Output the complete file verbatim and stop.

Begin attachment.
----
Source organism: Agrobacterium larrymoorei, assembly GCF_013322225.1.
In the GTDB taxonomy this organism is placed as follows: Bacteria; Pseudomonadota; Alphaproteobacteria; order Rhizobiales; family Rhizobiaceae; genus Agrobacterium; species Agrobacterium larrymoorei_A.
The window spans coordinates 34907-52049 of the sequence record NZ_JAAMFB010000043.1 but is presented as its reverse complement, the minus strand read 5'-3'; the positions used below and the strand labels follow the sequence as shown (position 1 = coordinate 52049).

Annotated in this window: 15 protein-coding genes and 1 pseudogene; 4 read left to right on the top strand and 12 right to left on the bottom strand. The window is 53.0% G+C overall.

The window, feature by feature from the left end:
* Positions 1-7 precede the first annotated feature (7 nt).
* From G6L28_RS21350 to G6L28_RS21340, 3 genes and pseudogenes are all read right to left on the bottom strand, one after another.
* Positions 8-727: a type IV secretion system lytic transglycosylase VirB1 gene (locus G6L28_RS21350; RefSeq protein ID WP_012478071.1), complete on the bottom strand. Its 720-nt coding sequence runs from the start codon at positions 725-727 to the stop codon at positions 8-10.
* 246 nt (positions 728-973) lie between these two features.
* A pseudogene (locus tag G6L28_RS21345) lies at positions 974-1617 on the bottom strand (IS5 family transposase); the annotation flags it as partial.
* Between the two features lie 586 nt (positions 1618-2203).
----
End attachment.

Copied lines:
Source organism: Agrobacterium larrymoorei, assembly GCF_013322225.1.
In the GTDB taxonomy this organism is placed as follows: Bacteria; Pseudomonadota; Alphaproteobacteria; order Rhizobiales; family Rhizobiaceae; genus Agrobacterium; species Agrobacterium larrymoorei_A.
The window spans coordinates 34907-52049 of the sequence record NZ_JAAMFB010000043.1 but is presented as its reverse complement, the minus strand read 5'-3'; the positions used below and the strand labels follow the sequence as shown (position 1 = coordinate 52049).

Annotated in this window: 15 protein-coding genes and 1 pseudogene; 4 read left to right on the top strand and 12 right to left on the bottom strand. The window is 53.0% G+C overall.

The window, feature by feature from the left end:
* Positions 1-7 precede the first annotated feature (7 nt).
* From G6L28_RS21350 to G6L28_RS21340, 3 genes and pseudogenes are all read right to left on the bottom strand, one after another.
* Positions 8-727: a type IV secretion system lytic transglycosylase VirB1 gene (locus G6L28_RS21350; RefSeq protein ID WP_012478071.1), complete on the bottom strand. Its 720-nt coding sequence runs from the start codon at positions 725-727 to the stop codon at positions 8-10.
* 246 nt (positions 728-973) lie between these two features.
* A pseudogene (locus tag G6L28_RS21345) lies at positions 974-1617 on the bottom strand (IS5 family transposase); the annotation flags it as partial.
* Between the two features lie 586 nt (positions 1618-2203).